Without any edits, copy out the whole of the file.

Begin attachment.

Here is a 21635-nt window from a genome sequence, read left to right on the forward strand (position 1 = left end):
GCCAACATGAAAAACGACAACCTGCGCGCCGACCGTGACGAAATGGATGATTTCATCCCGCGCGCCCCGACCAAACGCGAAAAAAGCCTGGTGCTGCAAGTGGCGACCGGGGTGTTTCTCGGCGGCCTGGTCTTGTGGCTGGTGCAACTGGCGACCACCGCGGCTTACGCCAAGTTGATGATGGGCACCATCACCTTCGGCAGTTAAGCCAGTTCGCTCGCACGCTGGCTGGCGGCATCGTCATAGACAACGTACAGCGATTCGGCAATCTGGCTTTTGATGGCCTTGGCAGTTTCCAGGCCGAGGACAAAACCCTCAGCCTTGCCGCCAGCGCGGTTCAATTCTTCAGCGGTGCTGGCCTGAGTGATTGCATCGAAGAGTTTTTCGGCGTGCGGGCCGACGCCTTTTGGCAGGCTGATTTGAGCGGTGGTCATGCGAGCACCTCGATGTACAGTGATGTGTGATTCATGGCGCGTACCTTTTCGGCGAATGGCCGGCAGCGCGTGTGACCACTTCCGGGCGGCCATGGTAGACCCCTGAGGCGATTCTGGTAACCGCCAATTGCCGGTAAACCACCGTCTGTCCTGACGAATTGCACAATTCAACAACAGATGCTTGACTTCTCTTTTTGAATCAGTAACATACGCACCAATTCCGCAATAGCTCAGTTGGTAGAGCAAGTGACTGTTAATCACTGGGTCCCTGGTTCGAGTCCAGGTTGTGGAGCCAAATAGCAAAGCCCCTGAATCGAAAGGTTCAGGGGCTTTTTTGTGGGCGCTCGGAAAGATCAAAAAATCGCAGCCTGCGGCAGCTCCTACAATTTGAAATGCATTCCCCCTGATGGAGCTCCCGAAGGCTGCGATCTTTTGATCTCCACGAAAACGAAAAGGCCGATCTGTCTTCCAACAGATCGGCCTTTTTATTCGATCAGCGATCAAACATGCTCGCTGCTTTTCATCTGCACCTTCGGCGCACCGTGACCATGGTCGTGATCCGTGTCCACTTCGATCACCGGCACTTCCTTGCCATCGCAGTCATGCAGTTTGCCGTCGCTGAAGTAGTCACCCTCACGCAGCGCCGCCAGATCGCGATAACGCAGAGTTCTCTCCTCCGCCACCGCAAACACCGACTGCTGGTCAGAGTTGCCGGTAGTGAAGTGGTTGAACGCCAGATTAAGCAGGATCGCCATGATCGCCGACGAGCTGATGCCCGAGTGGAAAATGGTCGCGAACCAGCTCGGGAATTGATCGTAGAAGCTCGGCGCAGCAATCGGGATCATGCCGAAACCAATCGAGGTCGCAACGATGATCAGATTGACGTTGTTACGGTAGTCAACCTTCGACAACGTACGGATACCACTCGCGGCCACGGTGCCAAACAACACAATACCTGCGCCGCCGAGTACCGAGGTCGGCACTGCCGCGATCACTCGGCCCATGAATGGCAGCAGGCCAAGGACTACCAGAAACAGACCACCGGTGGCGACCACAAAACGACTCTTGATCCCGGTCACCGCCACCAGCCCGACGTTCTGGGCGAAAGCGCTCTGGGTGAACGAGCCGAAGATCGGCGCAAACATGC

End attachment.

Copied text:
Here is a 21635-nt window from a genome sequence, read left to right on the forward strand (position 1 = left end):
GCCAACATGAAAAACGACAACCTGCGCGCCGACCGTGACGAAATGGATGATTTCATCCCGCGCGCCCCGACCAAACGCGAAAAAAGCCTGGTGCTGCAAGTGGCGACCGGGGTGTTTCTCGGCGGCCTGGTCTTGTGGCTGGTGCAACTGGCGACCACCGCGGCTTACGCCAAGTTGATGATGGGCACCATCACCTTCGGCAGTTAAGCCAGTTCGCTCGCACGCTGGCTGGCGGCATCGTCATAGACAACGTACAGCGATTCGGCAATCTGGCTTTTGATGGCCTTGGCAGTTTCCAGGCCGAGGACAAAACCCTCAGCCTTGCCGCCAGCGCGGTTCAATTCTTCAGCGGTGCTGGCCTGAGTGATTGCATCGAAGAGTTTTTCGGCGTGCGGGCCGACGCCTTTTGGCAGGCTGATTTGAGCGGTGGTCATGCGAGCACCTCGATGTACAGTGATGTGTGATTCATGGCGCGTACCTTTTCGGCGAATGGCCGGCAGCGCGTGTGACCACTTCCGGGCGGCCATGGTAGACCCCTGAGGCGATTCTGGTAACCGCCAATTGCCGGTAAACCACCGTCTGTCCTGACGAATTGCACAATTCAACAACAGATGCTTGACTTCTCTTTTTGAATCAGTAACATACGCACCAATTCCGCAATAGCTCAGTTGGTAGAGCAAGTGACTGTTAATCACTGGGTCCCTGGTTCGAGTCCAGGTTGTGGAGCCAAATAGCAAAGCCCCTGAATCGAAAGGTTCAGGGGCTTTTTTGTGGGCGCTCGGAAAGATCAAAAAATCGCAGCCTGCGGCAGCTCCTACAATTTGAAATGCATTCCCCCTGATGGAGCTCCCGAAGGCTGCGATCTTTTGATCTCCACGAAAACGAAAAGGCCGATCTGTCTTCCAACAGATCGGCCTTTTTATTCGATCAGCGATCAAACATGCTCGCTGCTTTTCATCTGCACCTTCGGCGCACCGTGACCATGGTCGTGATCCGTGTCCACTTCGATCACCGGCACTTCCTTGCCATCGCAGTCATGCAGTTTGCCGTCGCTGAAGTAGTCACCCTCACGCAGCGCCGCCAGATCGCGATAACGCAGAGTTCTCTCCTCCGCCACCGCAAACACCGACTGCTGGTCAGAGTTGCCGGTAGTGAAGTGGTTGAACGCCAGATTAAGCAGGATCGCCATGATCGCCGACGAGCTGATGCCCGAGTGGAAAATGGTCGCGAACCAGCTCGGGAATTGATCGTAGAAGCTCGGCGCAGCAATCGGGATCATGCCGAAACCAATCGAGGTCGCAACGATGATCAGATTGACGTTGTTACGGTAGTCAACCTTCGACAACGTACGGATACCACTCGCGGCCACGGTGCCAAACAACACAATACCTGCGCCGCCGAGTACCGAGGTCGGCACTGCCGCGATCACTCGGCCCATGAATGGCAGCAGGCCAAGGACTACCAGAAACAGACCACCGGTGGCGACCACAAAACGACTCTTGATCCCGGTCACCGCCACCAGCCCGACGTTCTGGGCGAAAGCGCTCTGGGTGAACGAGCCGAAGATCGGCGCAAACATGC